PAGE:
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ARCS Summit Round Up - Stream 'C' - Innovations in clinical trials: Beyond COVID-19

​ARCS Summit Round Up - Stream 'C'

Innovations in clinical trials: Beyond COVID-19

C1. Road map to innovation – opportunities for realigning research ethics and governance

COVID has presented the Australian research ethics and governance landscape with a trans-formative opportunity to realign processes.


The 7 principles to guide realignment of ethics and governance include:
  • Non-parochialism

  • Pragmatism, flexibility, creativity

  • Proportionality

  • A focus on the needs of users and ‘downstream stakeholders’

  • Consultation, engagement and coordination

  • Strong, thorough and continuous workforce and user training

  • Continuous review and a commitment to process improvement

COVID has been the catalyst

for driving tele-trials and guidance documents and national SOPs are being prepared.

COVID has facilitated the acceptance

of electronic signatures (for clinical trial agreements) and e-consent; and there’s been an increase in remote monitoring (however sites are at different stages of digitisation).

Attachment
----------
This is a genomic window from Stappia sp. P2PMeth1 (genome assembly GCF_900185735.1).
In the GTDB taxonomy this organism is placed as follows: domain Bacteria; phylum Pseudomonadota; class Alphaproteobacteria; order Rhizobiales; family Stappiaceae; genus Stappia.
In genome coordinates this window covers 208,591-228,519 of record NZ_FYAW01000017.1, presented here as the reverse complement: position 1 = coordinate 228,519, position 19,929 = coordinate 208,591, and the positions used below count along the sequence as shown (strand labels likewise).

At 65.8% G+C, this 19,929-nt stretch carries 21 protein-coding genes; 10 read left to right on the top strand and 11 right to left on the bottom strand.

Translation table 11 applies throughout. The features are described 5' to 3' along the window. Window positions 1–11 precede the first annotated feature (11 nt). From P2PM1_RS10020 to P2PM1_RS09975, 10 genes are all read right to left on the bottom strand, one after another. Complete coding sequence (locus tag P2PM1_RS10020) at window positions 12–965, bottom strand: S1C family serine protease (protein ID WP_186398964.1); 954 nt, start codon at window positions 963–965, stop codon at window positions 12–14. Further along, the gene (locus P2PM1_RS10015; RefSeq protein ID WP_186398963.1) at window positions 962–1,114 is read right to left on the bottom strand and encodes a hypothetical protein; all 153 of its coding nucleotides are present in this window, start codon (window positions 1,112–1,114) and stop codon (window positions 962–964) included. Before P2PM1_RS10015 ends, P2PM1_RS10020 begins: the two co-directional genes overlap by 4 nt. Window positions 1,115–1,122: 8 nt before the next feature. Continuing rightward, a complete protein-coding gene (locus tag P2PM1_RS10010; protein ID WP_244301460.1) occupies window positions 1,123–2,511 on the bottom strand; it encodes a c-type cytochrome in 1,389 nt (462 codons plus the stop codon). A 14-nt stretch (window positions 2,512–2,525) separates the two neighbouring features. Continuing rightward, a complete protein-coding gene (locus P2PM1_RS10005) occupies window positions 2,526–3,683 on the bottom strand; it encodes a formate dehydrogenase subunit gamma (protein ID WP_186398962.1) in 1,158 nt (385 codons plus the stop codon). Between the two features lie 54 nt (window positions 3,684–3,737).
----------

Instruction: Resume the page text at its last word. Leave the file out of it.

HRECs and research governance offices

are adopting innovative processes to ensure rapid re-views in the COVID era, which will improve efficiencies and outcomes post-COVID.

Melissa Hagan
Suzanne Hasthorpe
James Cokayne
Jeremy Kenner
Bernadette Swart
Sonia Hancock

C2. Road map to innovation – opportunities for realigning research ethics and governance

COVID has resulted in improved ethics and governance processes. Session C2 is the “Road map to innovation – opportunities for realigning research ethics and governance”.


COVID has accelerated

initiatives already being proposed in the areas of workflow; communication; streamlining processes; virtual HREC meetings; streamlining meeting procedures; hold-ing extraordinary HREC meetings for COVID studies; electronic signatures; e-consent; electronic submissions and approvals; and central repositories of all requested documentation.

One of the Ethics challenges in COVID

has been the lack of regulatory/institution guidance regarding the requirements of safety/background data required for early phase COVID treatment or vaccination trials.

Changes to how Ethics applications are processed

have included a focus on decreasing the du-plication of reviews (eg by combining both ethics and governance responsibilities); streamlining communication; increased frequency of Ethics Committees and expedited reviews for COVID studies.

Liz Wilson
Sianna Panagiotopoulos
Katrina Brosnan
Jan-Louise Durand
Tam Nguyen

C3. The ‘E of everything’ – A panel discussion covering what is new, what has changed and what the future holds in the eClinical research area

The ‘E of everything’ is Session C3 at Wednesday’s ARCS Summit:


E-consent and E-signatures are becoming the new norm.
GCP allows for e-consent ie it doesn’t have to be a ‘wet ink signature’.
The benefits of executing Clinical Trial Research Agreements (CTRAs)